On 2 July 2019, the European Commission’s Single-Use Plastics Directive (hereinafter “SUPD”) on the reduction of the impact of certain plastic products on the environment entered into force. The SUPD tackles the 10 most commonly found single-use plastic items and fishing gear, which together account for approximately 70% of all marine litter found on European beaches (by count).
The adoption of the SUPD represents an important step forward in the reduction of single-use plastics and in the transition towards a circular economy – including reuse systems and reusable materials. Nevertheless, to overcome the plastic crisis and achieve the EU circular economy goals, a proper and ambitious implementation of the SUPD are crucial. This begins by getting the scope of the Directive right to avoid any loopholes.
In order to determine the scope of the materials covered by the Directive, a definition for plastic was compiled, which currently exempts “natural polymers that have not been chemically modified”. This report, authored by Eunomia Research & Consulting and published by Reloop, examines the scope for two of these polymers, lyocell and viscose, to be included under the Directive, investigating both their chemical makeup and their impact on the natural environment. The results of the study tell us that there are serious loopholes in the definition of ‘plastics’ that require attention in the implementing Acts and Guidelines. Specifically, the results show that there is a real risk, currently being exploited by some players in the wet wipe market, that the Directive will be seriously undermined unless the Commission’s guidance gives Member States an unambiguous steer on this issue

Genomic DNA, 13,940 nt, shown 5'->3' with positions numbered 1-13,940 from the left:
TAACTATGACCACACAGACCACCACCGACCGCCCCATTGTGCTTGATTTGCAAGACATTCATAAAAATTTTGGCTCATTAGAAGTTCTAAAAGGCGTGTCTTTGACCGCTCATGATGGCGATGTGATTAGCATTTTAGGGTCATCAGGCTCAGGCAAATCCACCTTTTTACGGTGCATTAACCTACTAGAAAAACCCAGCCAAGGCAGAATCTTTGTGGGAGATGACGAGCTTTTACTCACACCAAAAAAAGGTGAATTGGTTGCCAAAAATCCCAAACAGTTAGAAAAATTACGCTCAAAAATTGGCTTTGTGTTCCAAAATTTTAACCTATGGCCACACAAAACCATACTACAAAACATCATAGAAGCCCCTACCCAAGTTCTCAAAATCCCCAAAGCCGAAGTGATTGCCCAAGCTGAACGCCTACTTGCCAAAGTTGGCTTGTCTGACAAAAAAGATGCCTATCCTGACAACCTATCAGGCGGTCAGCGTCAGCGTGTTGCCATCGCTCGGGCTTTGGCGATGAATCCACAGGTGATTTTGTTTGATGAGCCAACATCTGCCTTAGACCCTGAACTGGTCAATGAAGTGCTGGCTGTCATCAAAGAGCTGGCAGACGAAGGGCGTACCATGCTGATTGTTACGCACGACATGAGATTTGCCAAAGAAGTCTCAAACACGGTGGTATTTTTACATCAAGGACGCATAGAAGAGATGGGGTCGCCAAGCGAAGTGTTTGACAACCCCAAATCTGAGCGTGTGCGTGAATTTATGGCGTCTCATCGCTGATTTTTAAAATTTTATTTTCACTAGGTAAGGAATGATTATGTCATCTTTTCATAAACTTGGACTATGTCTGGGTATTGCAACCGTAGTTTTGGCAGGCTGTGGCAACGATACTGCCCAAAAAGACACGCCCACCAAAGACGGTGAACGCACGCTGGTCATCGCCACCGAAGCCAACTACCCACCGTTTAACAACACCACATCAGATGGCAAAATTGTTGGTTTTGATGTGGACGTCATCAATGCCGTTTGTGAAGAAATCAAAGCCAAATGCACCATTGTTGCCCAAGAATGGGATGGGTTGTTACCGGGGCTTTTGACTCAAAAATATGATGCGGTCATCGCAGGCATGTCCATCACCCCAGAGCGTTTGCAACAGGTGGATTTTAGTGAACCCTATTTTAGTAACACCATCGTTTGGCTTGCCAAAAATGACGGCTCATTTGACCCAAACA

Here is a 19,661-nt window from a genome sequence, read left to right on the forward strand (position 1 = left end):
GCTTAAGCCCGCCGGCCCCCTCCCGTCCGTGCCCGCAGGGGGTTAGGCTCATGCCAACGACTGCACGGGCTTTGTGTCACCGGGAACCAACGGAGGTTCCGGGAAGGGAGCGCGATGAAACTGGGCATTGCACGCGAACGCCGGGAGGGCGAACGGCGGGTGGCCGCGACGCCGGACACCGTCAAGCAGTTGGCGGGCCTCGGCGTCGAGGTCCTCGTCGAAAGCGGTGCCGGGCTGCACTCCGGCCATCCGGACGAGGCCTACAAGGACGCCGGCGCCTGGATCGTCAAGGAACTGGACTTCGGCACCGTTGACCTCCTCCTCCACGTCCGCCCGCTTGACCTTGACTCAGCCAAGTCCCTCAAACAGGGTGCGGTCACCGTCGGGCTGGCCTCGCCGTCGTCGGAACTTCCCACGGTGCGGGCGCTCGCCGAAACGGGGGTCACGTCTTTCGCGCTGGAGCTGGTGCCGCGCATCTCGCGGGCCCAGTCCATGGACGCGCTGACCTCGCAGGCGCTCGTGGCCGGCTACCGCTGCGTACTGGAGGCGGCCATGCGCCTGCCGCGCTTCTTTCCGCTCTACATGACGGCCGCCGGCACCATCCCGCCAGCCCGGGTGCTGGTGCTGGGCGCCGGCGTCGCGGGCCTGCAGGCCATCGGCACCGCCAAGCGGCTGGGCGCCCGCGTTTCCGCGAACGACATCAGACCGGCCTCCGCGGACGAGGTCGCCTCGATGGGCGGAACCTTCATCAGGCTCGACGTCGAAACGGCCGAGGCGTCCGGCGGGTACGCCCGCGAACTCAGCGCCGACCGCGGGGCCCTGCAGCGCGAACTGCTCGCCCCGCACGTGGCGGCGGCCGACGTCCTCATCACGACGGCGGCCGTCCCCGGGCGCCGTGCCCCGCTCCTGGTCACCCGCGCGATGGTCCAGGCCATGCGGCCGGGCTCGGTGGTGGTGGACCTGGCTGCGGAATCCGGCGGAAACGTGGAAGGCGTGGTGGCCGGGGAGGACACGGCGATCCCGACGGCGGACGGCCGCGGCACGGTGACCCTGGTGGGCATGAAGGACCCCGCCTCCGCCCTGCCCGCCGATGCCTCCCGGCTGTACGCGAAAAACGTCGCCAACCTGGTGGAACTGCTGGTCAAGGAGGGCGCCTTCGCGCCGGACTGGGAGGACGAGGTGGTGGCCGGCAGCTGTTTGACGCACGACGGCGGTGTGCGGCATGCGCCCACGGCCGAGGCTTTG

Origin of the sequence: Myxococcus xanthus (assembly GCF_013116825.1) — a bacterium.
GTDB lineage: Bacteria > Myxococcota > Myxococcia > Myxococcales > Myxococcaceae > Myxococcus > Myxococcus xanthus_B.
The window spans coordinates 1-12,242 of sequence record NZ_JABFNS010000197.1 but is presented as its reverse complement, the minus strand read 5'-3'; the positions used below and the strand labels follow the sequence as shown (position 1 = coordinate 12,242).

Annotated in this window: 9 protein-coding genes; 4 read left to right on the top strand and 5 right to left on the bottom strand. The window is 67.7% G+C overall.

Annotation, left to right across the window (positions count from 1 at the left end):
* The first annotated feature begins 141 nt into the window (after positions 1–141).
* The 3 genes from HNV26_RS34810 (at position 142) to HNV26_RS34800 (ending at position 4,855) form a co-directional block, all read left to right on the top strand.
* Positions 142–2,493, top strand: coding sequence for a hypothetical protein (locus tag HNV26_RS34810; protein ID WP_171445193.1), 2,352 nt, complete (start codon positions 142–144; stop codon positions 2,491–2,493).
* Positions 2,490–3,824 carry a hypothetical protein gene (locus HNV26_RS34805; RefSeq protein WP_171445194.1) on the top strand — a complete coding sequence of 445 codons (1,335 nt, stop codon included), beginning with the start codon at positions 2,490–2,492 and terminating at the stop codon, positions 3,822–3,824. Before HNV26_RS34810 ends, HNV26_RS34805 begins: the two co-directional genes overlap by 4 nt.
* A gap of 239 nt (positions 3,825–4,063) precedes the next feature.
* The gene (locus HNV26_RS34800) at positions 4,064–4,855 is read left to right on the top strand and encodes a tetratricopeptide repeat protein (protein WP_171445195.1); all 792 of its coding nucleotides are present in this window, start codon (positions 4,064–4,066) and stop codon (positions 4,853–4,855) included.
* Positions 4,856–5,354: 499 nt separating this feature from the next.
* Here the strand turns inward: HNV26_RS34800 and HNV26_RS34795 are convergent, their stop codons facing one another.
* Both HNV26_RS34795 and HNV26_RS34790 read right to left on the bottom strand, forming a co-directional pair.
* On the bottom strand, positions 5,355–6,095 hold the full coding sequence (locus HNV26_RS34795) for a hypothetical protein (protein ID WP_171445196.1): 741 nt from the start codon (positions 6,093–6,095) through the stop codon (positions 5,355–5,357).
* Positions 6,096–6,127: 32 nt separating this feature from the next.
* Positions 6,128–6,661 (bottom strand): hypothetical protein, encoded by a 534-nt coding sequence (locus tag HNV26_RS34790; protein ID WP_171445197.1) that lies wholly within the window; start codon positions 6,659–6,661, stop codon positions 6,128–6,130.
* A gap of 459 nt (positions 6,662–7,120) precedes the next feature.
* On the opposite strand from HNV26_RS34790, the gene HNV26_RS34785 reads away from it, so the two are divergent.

The report also makes a series of recommendations for consideration prior to the implementation of the SUP Directive by Member States to close the loopholes identified. These recommendations, if implemented, would help to ensure that products placed on the market would have to demonstrate significantly lower environmental impact than conventional plastics or otherwise be covered by the Directive’s requirements (including product bans and EPR obligations).